Articles sur Native title

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The Tent Embassy in Canberra has for decades been symbolic of the tensions in Australian cities about recognition, reconciliation and land justice. Dylan Wood/AAP

How can we meaningfully recognise cities as Indigenous places?

Imagine if we did urban development in a way that honours Indigenous histories, knowledge and relationships with those places.
Most people against recognising Aboriginal customary law think there’s only one law in Australia. AAP/Joe Castro

Why Australia won’t recognise Indigenous customary law

Few in Australia understand the context and true meaning of customary law. Denials of its validity are often based on ignorance or on specific examples devoid of context.
Bradshaw rock paintings near King Edward River, Kimberley region of Western Australia. Wikimedia Commons

Aboriginal history rewritten again by ignorant political class

Last week Liberal Democrats Senator David Leyonhjelm was widely reported as suggesting that people other than Aboriginal Australians may have occupied the Australian continent in the past. At a doorstop…
In some parts of Australia, cattle properties have been hand over to the traditional owners, but for others the return of their land seems further away than ever. AAP/Jordan Baker

Kidman’s sale marks second wave of South Australian colonisation

The company built by 'Cattle King' Sidney Kidman is for sale. He enjoyed good relations with the Indigenous inhabitants, but proper recognition of their rights to their land seems ever more elusive.
Martha Koowarta, her late husband John and her Wik people have had to fight since the 1970s for their land rights in north Queensland to be properly recognised. AAP Image/David Sproule

Fighting for their country: inside the battle for Cape York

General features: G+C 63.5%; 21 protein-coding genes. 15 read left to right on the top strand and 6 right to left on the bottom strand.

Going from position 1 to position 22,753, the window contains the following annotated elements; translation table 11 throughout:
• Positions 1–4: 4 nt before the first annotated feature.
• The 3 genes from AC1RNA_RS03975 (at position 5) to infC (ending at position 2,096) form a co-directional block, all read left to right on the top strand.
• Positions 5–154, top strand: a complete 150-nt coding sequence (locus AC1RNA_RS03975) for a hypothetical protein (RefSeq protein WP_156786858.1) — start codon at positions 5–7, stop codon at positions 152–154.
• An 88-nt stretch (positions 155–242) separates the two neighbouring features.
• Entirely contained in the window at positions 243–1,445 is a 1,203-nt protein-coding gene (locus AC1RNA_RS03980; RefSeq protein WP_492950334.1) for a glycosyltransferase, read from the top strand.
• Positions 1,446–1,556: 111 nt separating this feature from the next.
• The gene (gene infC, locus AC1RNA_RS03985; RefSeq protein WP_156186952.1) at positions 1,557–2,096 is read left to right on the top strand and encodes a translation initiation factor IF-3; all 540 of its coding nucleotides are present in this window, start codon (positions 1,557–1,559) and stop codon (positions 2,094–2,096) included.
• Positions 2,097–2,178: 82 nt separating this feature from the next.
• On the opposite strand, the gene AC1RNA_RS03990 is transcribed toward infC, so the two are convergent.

This week’s Federal Court ruling that the Wild Rivers declarations introduced by the former Queensland Labor Government were rushed and invalid was the long-awaited result many Cape York Indigenous groups…
The High Court has ruled in favour of extending native title rights to a 44,000 square kilometre area of the Torres Strait Sea - the largest sea claim in Australian history. AAP/Jordan Baker

Native title rights, regulations and licences: the Torres Strait Sea Claim

It may have been 21 years since the landmark Mabo judgment recognised native title in Australia for the first time, but historic legal native title decisions are still taking place. The High Court of Australia…
Litigation surrounding current Noongar land title claims is convoluted and limiting, but will there be an adequate solution? AAP/Cortlan Bennett

From the bike to the bus: the Noongar native title settlement

The current negotiations over the Noongar native title claim in the south-west corner of Australia reflect an important maturing of the native title resolution process. Beneath the photo opportunities…
Eddie Koiki Mabo (left) and Jack Wailu on the Torres Strait Island of Mer during the High Court challenge. AAP/National Archives of Australia

Advocates or activists: what can lawyers learn from Mabo?

Australians have just celebrated Mabo Day – this year marking the 20th anniversary of the landmark High Court decision that changed the course of land rights in Australia The case has special resonance…
The Canberra Aboriginal tent embassy. Should the protest in Musgrave Park be seen in the same light? AAP/Alan Porrit

Musgrave Park and ‘the embassy in my own land’

This weekend, South Brisbane will play host to the Paniyiri Festival, one of Australia’s largest cultural events. From May 19 to 20, thousands are expected to join the celebrations and delight themselves…
Mining companies are finally sharing the benefits with the native owners of the land. AFP/Christian Sprogoe/Rio Tinto

The Boom: Native owners or mining companies: who benefits?

Aboriginal Australians living in remote areas have, for the past five decades, experienced at close quarters the ill-effects of large scale mining, while receiving few of the benefits. From Cape York…
Indigenous Australians find great difficulty in gaining official tribal recognition. AAP

Recognition of Indigenous Australians – what does it mean?

Indigenous difference has been “recognised” in the public law and policy of the western settler states of Australia, Canada, New Zealand and the United States since the earliest days of colonial government…

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